Climate Change Is Changing American Ski Slopes Forever

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Beneath his easy demeanor and Hollywood smile, the mayor of Aspen is a worried man. He knows how this pretty mountain town once collapsed along with the silver-mining industry. Now he’s frightened about the loss of an equally valuable resource. “Our snow is running out,” says Torre (like regular Aspen-goer Rihanna, he goes by just one name). “That’s a major problem when you’re a ski resort.”

The numbers are, frankly, alarming. Aspen already gets a month less of skiing than it did in the 1940s, with snow levels across Colorado having receded by 20 to 60 percent. If drastic action isn’t taken, the Environmental Protection Agency warns that the standard ski season will be halved by 2050. “We have to keep shouting this message from the mountaintops in order to preserve skiing for future generations,” says Adrienne Saia Isaac, director of marketing and communications for National Ski Areas Association (NSAA). “What makes Aspen Snowmass stand out is that they were one of the first major resorts to be vocal about seeking climate solutions. Now the rest of the industry is following suit.”

Indeed, more than 75 percent of American ski areas, from Maine to Montana, have launched environmental initiatives, ranging from the quirky to the genuinely game changing. Berkshire East Mountain Resort in Massachusetts, for example, is now running on 100 percent renewable, self-generated energy, while nearby Jiminy Peak has built its own wind turbine (called Zephyr), which provides up to two thirds of the resort’s total electrical needs. In Colorado, Arapahoe Basin is powering snowmaking operations entirely through solar arrays, and Powderhorn Mountain Resort is experimenting with gravity-powered snow cannons. In New Mexico, Taos Ski Valley recently became the first resort in the world to receive the prestigious B Corporation certification for environmentalism, thanks in part to a revolutionary dehydrator that converts 80 percent of the its food waste into organic compost for local farmers.

“There is a strong and genuine desire to green America’s ski resorts, but it could already be too late,” warns Mario Molina, executive director of the nonprofit action group Protect Our Winters. “The next step is for the industry to come together and agree on a unified national strategy.” Many of the U.S.’s major mountains have reached the same conclusion, with representatives from a handful of heavyweights—including Steamboat and Deer Valley—joining resorts in Aspen in lobbying for policy change in Washington, D.C. Their position is helped by the fact that, according to NSAA, the ski industry now generates an estimated $55 billion, supporting 533,000 jobs in 470 resorts and ski towns across 37 states.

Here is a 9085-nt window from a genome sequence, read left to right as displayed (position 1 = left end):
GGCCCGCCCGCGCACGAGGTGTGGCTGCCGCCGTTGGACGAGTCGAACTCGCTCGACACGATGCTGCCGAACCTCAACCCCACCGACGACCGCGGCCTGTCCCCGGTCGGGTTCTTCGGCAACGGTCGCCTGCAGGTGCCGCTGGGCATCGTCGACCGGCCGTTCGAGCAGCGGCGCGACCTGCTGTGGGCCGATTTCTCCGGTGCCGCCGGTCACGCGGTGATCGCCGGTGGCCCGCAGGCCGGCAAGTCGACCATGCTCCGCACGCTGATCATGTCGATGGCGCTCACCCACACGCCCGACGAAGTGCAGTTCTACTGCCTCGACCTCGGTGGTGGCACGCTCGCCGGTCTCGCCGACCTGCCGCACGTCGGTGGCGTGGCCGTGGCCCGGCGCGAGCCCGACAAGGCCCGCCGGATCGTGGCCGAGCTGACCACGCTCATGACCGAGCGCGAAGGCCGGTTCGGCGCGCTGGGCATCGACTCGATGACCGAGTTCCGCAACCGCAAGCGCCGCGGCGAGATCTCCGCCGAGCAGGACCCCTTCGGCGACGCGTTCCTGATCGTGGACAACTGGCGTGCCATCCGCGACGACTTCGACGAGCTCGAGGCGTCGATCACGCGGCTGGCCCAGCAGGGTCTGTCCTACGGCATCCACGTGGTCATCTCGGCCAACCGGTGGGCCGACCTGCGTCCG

Over coffee on the sun-dappled terrace of the artsy Aspen Meadows Resort, Torre admits it will be an uphill battle, but one he’s positive can be won. “We’re fighting nationally, while tackling every sector we can think of on a local level,” says the mayor. “That means everything from building net-zero housing projects to greening our airport, looking at the potential future for biofuels and electric planes.”

To many it may seem odd for a place so drenched in wealth and luxury to be so proactive in terms of environmental advocacy. After all, this is a town where 10 private jets land every hour during high season, where bars fire “Champagne guns” primed with $120 bottles of Veuve Clicquot, and where the über-rich are drawn like iron filings to a magnet. Both Donald Trump’s first marriage and Hunter S. Thompson’s mortal remains exploded spectacularly here, at a cost of millions of dollars—the former via a chance encounter on the slopes between Ivana Trump and Marla Maples, the latter out of a cannon shot by Johnny Depp. But beneath the glitz of the Prada, Fendi, and Dior storefronts in the town’s charming Victorian heart, there lies a legitimate, desperate environmental mission to save these slopes. And it has turned the Hampton of the Hills into an unlikely green beacon around which others in the business have rallied. “We’re in a major fight against the fossil fuel industry, and at the moment it’s a peashooter against a bazooka,” says Auden Schendler, senior vice president of sustainability at Aspen Skiing Company and author of Getting Green Done. “But the truth is that people love skiing and they don’t want it to die. If we can tap into that sentiment, then, hopefully, we can build a movement.”

This season, Torre, Schendler, and Aspen’s other winter soldiers are stepping up the battle even further. A small squadron of electric snowmobiles will join the new fleet of electric buses, while trail maps are being printed on treeless paper made from ground-up rocks, rental skis are treated with an eco-friendly waxless coating, and—in a move out of Jules Verne—methane waste from a coal mine is being used to power chairlifts. “You can’t just change a few light bulbs and declare victory,” says Schendler, bristling at any suggestion of greenwashing. “This is an existential threat, and we need to drive serious change any way we can. It’s bigger than us—and bigger than our backyard.”

This article appeared in the January/February 2021 issue of Condé Nast Traveler. Subscribe to the magazine here.

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